When Tabitha tries to help an injured boy, an advertising sign falls and kills her. Mort, a soul collector comes to get a soul, only, it’s the boy, not Tabitha, who was supposed to die. In the kerfuffle that follows Tabitha and Mort’s souls switch bodies, leading to cosmic confusion. Tabitha must now wait for Death to sort things out with the higher powers. She’s assigned to take over Mort’s soul collecting duties, guided by Cooper, another soul in limbo, until her fate is decided, and what follows is mirth and madness on an ethereal scale.
Accidents Happen by Sharon Karaa is a madcap, other-worldly adventure that follows Tabitha and Cooper through a series of misadventures that lead to some interesting conclusions. A thoroughly entertaining story, marred only by a few confusing character name switches (which I assume were errors not caught in editing) and the description of Tabitha as an orphan despite the prominent role her mother plays in the story.
I received a complimentary copy of this book. I give it three and a half stars.
In The Legend of Ron Anejo by Ed Teja, we really don’t know who the narrator is until he meets the title character, vagabond sailor, Ron Anejo. After buying a boat and setting sail for the sunny Caribbean, the narrator, begins running into all sorts of trouble. He ends up on a small island, forced to sell his boat and find another way to sustain himself. It’s there he meets Anejo, who immediately pulls him into his erratic orbit, setting off a series of adventures that could be a long-running TV series, a kind of buccaneering version of ‘Gilligan’s Island.’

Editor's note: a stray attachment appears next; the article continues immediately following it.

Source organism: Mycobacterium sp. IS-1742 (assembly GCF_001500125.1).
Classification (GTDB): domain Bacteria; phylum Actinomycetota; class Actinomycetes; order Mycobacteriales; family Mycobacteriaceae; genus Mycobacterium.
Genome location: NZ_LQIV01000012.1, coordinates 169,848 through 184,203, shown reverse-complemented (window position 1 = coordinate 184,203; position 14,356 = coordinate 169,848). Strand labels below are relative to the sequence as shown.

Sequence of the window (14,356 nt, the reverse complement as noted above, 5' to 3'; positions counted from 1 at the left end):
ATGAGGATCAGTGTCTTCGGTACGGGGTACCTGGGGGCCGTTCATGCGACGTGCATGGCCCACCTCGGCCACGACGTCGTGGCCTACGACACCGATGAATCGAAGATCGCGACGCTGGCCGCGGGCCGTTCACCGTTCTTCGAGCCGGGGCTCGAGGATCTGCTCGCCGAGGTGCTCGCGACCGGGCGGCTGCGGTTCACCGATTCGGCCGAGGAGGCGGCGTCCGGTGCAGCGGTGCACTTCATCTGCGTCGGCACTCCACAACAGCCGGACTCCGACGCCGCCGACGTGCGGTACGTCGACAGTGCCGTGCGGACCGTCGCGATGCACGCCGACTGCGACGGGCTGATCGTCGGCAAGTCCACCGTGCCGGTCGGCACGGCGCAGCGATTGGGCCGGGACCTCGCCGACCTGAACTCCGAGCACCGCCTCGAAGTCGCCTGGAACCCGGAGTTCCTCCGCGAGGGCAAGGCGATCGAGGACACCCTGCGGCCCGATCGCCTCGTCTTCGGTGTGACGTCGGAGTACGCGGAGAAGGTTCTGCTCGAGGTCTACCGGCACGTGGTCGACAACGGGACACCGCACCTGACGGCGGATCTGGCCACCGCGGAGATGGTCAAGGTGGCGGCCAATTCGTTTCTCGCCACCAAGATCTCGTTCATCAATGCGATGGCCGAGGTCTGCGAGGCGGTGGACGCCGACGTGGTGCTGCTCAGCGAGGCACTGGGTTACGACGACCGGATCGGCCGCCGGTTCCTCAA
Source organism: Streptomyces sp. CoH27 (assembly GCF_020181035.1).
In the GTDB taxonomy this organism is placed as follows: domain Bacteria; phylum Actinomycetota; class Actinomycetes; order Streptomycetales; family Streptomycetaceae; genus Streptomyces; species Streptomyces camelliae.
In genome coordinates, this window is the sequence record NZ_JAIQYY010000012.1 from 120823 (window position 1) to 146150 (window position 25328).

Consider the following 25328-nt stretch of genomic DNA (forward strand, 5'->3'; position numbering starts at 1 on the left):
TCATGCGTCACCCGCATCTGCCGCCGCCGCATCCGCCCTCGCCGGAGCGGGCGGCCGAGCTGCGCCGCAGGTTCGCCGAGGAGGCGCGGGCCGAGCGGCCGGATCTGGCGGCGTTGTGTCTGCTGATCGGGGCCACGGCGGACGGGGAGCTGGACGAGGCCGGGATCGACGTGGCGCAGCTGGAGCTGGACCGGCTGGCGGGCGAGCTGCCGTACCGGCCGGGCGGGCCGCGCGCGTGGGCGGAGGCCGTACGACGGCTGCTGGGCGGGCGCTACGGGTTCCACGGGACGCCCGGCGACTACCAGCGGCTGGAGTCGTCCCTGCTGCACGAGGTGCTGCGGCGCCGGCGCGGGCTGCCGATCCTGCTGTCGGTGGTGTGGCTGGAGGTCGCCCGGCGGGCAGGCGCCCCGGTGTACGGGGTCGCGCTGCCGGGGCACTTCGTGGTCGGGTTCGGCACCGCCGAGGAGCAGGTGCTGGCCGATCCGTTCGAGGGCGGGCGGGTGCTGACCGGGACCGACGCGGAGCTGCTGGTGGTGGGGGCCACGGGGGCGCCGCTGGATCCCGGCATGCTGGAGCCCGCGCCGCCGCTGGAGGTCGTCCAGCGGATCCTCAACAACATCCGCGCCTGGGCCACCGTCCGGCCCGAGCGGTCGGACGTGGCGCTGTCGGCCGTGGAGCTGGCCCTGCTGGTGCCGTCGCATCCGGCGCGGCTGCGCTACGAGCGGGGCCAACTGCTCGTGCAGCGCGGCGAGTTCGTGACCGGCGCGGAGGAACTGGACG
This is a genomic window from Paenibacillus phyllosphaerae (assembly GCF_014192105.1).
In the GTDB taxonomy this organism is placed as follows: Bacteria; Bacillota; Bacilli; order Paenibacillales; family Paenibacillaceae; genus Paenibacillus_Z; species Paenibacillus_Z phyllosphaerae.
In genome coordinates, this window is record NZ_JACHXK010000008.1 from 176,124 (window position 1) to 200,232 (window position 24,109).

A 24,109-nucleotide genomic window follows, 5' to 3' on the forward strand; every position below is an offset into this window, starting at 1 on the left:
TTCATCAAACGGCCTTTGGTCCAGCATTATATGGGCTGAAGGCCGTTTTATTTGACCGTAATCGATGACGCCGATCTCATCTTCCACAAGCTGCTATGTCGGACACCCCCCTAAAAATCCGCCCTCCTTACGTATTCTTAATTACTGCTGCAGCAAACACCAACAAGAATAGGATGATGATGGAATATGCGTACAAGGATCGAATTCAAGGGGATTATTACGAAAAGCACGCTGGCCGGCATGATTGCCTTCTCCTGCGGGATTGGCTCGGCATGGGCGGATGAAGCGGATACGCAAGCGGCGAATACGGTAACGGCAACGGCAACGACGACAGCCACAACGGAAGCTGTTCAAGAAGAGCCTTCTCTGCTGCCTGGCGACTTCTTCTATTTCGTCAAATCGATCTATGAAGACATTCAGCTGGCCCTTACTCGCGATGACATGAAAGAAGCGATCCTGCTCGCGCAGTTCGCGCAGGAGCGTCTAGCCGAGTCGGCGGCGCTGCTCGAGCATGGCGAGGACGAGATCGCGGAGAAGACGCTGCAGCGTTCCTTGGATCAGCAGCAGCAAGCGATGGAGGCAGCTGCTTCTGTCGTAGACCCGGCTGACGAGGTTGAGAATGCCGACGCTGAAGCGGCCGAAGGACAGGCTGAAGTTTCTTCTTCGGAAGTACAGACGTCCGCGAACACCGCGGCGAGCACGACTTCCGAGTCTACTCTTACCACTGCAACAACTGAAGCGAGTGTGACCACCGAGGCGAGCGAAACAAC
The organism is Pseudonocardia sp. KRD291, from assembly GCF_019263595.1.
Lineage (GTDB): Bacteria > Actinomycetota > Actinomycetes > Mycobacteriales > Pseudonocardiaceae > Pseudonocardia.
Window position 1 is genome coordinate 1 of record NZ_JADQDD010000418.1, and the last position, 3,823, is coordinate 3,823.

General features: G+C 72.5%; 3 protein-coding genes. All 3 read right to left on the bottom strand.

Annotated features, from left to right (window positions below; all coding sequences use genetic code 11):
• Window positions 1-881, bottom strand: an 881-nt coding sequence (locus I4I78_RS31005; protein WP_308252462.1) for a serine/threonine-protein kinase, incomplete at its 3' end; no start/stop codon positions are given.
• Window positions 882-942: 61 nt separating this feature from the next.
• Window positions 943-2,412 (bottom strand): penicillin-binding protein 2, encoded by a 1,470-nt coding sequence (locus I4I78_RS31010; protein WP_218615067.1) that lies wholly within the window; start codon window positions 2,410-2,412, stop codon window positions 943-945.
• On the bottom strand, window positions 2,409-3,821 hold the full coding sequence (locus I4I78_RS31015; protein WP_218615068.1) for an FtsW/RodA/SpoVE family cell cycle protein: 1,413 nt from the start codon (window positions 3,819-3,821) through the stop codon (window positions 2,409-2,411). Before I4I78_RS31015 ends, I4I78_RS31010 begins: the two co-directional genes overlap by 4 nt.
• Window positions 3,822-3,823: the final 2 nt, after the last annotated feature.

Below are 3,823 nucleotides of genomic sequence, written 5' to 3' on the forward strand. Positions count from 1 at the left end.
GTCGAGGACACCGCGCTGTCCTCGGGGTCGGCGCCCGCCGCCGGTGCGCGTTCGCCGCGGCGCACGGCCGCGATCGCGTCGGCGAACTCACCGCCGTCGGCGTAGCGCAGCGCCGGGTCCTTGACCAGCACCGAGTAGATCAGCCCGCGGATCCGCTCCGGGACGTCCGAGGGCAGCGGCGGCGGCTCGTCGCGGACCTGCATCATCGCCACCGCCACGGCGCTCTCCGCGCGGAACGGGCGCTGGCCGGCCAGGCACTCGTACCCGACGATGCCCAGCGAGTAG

Punchy dialogue, graphic descriptions of just about everything, and escapades coming out the ying-yang, this is a book that will have you chuckling almost from the first page. From hapless day charters to a clumsy attempt at smuggling, our heroes (or, perhaps better, anti-heroes) never miss an opportunity to snatch defeat from the snapping jaws of victory, and entertain the heck out of you in the process.
I received a complimentary copy of this book in exchange for my unbiased review. Thank you for the opportunity, Ed Teja. Oh, yes, and I give it five stars.
A sassy, irreverent Texan, Hetta Coffey lives on the edge of legality on a boat in Mexico. When she’s offered a mysterious charter, she talks her best friend Jan into coming along for the ride. The two soon find themselves face to face with Hetta’s bete noir, Nacho, a man for whom she has conflicting feelings. He’s up to something, but they can’t figure out what. Oh, and there are missing mariners, oysters full of pearls, a murderous giant squid, an amorous dolphin, and a sexy kilt-wearing Scot making Hetta’s life even more complicated than it normally is.